But lots of oatmeal, rice, beans, potatoes, sweet potatoes, and whatever cheap fruit I can lay my hands on are the staples around here.

 

Also, if they have to prepare it themselves, that often reduces their desire to eat more food.  Several of my kids are adverse to fixing their own foods.  I have one who won't even wash his own apple.  So often times if I tell them they have to dish up, heat up, or cut up their own food, they lose interest really fast.


Edited by cjzimmer1, 18 May 2017 - 09:23 PM.

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#13 Melissa in Australia

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Posted 18 May 2017 - 09:25 PM

I don't do fussy eaters either. 


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#14 Tanaqui

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Posted 18 May 2017 - 09:27 PM

It's a rough age. *hugs*


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#15 frogger

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Posted 18 May 2017 - 09:43 PM

Oatmeal just gets my boys metabolism going and they are hungry within 20 minutes. It can help but only paired with protein.

The cheapest source of calories by far is peanut butter. I've never seen anything close to it. I did the math. 56 servings per container and 180 calories per container so 10,800 calories for a $5-$6 4 lb. container of peanut butter.
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#16 Artichoke

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Posted 18 May 2017 - 09:45 PM

I know some kids have sensory issues and that's a completely different issue but I don't cater to picky kids.  My eldest hates mushroom with a passion.  But when he came and told me he would eat the entire bowl of mushroom rissoto (and did) because he was hungry, I knew that it was true hunger.  On the other hand most of my kids tell me they are "hungry" but when I offer them choices of basic foods (like oatmeal, veggies, fruit) suddenly there are not hungry any more.  So I serve a regular portion of a food that is somewhat acceptable to them and if they are still hungry then it's the basic foods, there is never seconds on meat (but they can have all the beans and lentils they want).  I can't afford to cater to picky so if they are truly hungry they will need to eat less 'desirable" (in their minds at least) choices or live with the hunger.  They really don't starve themselves but it has helped all of them learn that despite the fact that their mom is a very good cook, they don't get to eat gourmet food all the time.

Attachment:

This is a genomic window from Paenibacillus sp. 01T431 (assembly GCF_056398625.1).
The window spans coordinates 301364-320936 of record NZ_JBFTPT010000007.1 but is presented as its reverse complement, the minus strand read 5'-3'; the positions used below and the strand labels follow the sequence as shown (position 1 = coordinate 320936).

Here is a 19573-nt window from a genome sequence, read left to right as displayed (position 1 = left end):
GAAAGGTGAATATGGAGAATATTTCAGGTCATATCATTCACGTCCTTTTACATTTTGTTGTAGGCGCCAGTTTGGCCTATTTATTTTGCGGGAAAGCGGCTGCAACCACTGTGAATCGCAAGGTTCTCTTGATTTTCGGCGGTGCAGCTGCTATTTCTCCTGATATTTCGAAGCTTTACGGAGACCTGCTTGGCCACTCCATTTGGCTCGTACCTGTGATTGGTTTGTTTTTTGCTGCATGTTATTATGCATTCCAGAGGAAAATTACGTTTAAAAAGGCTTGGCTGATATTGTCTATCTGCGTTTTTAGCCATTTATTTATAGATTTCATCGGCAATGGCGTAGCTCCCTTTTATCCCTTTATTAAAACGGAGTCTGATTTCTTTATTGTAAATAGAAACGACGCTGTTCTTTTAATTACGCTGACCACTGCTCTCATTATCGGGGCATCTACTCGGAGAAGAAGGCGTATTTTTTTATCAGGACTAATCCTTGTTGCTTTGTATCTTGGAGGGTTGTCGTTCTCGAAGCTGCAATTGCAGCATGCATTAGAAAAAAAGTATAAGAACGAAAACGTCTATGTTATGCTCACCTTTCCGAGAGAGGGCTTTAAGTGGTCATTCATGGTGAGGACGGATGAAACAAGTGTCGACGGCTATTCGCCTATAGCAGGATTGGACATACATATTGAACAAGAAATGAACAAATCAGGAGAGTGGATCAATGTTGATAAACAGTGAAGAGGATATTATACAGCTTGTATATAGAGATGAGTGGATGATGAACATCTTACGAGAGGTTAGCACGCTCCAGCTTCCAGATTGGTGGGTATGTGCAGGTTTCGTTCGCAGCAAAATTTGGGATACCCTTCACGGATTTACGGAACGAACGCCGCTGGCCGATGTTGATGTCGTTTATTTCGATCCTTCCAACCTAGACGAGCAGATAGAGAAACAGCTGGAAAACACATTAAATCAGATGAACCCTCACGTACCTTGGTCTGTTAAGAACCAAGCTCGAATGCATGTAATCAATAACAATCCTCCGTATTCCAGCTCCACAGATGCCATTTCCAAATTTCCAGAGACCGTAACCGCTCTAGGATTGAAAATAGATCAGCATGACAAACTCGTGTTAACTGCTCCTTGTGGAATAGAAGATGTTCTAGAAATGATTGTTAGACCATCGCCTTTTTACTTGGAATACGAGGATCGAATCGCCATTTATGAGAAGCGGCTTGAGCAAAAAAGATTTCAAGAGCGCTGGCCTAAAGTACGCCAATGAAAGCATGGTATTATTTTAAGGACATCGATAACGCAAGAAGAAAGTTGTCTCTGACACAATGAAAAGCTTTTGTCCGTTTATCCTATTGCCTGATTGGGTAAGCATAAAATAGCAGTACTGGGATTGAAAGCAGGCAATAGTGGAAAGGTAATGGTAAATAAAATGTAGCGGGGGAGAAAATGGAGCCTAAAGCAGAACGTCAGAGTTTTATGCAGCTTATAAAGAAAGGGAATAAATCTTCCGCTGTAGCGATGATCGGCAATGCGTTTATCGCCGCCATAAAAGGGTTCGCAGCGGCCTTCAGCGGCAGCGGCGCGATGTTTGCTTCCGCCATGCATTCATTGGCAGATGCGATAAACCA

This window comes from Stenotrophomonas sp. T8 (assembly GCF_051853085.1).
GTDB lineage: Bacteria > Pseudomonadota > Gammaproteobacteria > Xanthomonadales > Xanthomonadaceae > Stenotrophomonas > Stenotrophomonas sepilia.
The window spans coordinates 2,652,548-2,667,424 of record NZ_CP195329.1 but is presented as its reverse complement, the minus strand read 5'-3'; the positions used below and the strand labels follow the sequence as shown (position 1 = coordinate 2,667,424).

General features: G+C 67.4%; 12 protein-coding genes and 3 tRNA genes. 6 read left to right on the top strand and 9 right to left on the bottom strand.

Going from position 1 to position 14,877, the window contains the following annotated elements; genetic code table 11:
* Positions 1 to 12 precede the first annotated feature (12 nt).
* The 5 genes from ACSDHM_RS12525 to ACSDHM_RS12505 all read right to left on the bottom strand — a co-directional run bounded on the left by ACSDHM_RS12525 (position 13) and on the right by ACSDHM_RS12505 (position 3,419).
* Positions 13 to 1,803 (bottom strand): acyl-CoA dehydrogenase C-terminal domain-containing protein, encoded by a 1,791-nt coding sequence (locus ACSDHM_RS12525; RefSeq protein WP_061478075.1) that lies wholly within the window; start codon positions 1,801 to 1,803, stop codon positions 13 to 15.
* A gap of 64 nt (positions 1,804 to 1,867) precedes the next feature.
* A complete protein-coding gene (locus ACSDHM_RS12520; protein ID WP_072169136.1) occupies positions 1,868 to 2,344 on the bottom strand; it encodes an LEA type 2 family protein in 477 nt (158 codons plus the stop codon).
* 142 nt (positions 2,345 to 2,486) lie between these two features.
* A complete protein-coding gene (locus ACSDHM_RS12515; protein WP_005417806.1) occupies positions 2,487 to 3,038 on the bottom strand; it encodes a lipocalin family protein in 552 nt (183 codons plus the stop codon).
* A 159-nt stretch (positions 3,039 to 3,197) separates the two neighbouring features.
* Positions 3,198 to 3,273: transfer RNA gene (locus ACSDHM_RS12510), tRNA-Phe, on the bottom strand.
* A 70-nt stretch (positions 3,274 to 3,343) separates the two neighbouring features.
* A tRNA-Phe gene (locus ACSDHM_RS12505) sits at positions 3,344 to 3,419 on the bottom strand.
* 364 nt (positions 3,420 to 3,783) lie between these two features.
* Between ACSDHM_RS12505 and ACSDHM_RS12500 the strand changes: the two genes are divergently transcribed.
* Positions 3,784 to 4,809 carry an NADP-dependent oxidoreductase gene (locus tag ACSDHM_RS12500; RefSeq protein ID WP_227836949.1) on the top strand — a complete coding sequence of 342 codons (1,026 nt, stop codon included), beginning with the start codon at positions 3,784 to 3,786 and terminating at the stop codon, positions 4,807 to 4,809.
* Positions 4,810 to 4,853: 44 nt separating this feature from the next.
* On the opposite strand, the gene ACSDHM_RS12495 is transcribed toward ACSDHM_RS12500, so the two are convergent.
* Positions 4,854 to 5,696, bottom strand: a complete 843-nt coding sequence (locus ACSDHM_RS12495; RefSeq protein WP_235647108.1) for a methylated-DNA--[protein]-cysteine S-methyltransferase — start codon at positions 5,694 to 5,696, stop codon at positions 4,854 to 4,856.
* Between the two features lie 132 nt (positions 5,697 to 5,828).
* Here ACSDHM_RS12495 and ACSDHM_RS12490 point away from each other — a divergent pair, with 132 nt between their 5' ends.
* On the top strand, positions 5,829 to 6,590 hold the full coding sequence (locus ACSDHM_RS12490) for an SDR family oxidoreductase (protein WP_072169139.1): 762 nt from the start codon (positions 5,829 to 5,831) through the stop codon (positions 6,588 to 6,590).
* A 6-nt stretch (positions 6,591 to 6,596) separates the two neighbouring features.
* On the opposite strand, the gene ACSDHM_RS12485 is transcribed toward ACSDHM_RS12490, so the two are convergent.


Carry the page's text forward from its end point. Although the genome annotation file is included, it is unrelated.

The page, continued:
But lots of oatmeal, rice, beans, potatoes, sweet potatoes, and whatever cheap fruit I can lay my hands on are the staples around here.

 

Also, if they have to prepare it themselves, that often reduces their desire to eat more food.  Several of my kids are adverse to fixing their own foods.  I have one who won't even wash his own apple.  So often times if I tell them they have to dish up, heat up, or cut up their own food, they lose interest really fast.

 

 

I think there's some wisdom here.   We had to work with our kiddos on the distinction between "not liking" and "not a favorite."   My children have a few things they truly don't like, and I choose to honor this when cooking.   Most other foods they like, but some aren't favorites.   One example was that eldest ds didn't like crusts on his bread.  When he began to fix his own lunches, he began to eat the crusts since they were too much trouble to cut off.  Another ds refused to eat  peanut butter.  He moved out on his own and suddenly discovered peanut butter since it was inexpensive and easy.  As the pp said, requiring the child to fix the snack almost always slowed down the eating.  


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#17 Tanaqui

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Posted 18 May 2017 - 10:29 PM

Thinking a little more, WendyandMilo, what will he eat? Maybe we can come up with some very filling options out of his foods.


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#18 winterbaby

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Posted 18 May 2017 - 10:36 PM